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Isle Royale

A sunrise at Rock Harbor, Isle Royale. Credit: Posnov/Getty Images

Officials at Michigan’s Isle Royale National Park are considering implementing camping reservations after experiencing another year of high-volume traffic, according to Backpacker.

“We’re still seeing some campgrounds that are overfull, and that’s not something that people expect when they come to a wilderness to camp,” said Isle Royale project manager for interpretation, education and cultural resources Liz Valencia.

Most of the Michigan park’s 36 campgrounds currently operate on a first-come-first-serve system for groups of six or fewer. But with increased visitation, many campers often end up sharing sites with strangers or relying on the park’s “overflow” campsites.

To address concerns about overcrowding and to protect the park’s 132,000 acres of land, staff members drafted a Wilderness Stewardship Plan. The plan itself outlines strategies that target wilderness preservation (including cultural resources) while prioritizing public use of the park both now and in the future. This plan is the second of its kind, following an aborted attempt to enact a similar one in 2011.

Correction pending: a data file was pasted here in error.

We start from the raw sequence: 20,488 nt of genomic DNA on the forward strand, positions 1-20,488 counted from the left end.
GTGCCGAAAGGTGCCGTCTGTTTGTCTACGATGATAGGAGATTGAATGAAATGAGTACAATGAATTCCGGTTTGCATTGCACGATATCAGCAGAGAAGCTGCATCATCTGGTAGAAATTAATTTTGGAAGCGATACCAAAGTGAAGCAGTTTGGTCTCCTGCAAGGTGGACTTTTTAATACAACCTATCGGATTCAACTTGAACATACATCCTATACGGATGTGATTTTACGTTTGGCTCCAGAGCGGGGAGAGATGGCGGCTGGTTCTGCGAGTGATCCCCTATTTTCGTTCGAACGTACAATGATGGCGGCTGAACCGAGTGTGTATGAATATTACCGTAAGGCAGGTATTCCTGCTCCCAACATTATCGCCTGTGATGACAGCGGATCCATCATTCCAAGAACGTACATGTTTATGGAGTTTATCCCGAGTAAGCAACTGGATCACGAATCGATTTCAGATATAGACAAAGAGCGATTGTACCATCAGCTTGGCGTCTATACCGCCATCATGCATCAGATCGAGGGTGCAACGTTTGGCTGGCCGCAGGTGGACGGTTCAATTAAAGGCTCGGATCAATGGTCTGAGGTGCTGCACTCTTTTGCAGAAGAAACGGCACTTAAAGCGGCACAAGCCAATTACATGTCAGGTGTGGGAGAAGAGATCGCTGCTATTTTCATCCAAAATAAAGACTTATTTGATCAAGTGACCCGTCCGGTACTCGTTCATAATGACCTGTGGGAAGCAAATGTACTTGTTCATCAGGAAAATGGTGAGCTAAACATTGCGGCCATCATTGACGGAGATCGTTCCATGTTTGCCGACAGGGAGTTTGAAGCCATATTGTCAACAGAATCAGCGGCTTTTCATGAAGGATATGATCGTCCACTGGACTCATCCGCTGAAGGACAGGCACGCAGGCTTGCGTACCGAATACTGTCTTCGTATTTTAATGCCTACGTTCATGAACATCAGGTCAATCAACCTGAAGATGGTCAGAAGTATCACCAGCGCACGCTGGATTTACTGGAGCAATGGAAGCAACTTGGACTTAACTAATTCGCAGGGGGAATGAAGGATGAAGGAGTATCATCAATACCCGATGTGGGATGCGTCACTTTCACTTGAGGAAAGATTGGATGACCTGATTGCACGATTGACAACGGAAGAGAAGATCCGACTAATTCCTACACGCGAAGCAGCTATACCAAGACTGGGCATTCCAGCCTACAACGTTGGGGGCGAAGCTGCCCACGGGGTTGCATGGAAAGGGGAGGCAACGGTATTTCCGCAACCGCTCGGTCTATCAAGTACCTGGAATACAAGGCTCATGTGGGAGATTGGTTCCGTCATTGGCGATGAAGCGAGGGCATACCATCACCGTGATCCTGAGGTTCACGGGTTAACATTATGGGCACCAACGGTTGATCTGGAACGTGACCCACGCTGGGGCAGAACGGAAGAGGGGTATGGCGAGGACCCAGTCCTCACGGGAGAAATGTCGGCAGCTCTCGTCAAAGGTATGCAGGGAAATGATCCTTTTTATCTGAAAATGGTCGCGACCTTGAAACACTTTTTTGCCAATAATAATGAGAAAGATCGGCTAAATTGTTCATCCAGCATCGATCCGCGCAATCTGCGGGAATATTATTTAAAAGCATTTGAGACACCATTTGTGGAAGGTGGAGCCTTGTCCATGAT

Isle Royale isn’t the only popular destination that is making changes. This year, the nearby Pictured Rocks National Lakeshore began requiring entry for the first time this year due to an increase in traffic and strain on the region’s infrastructure.

Isle Royale is experiencing a similar increase in use. In the early 2000s, the park saw between 15,000 and 19,000 visitors. Between 2016 and 2020, the park saw about 25,000 visitors each year. And in 2021 — the last recorded year — 25,894 visitors entered the park.

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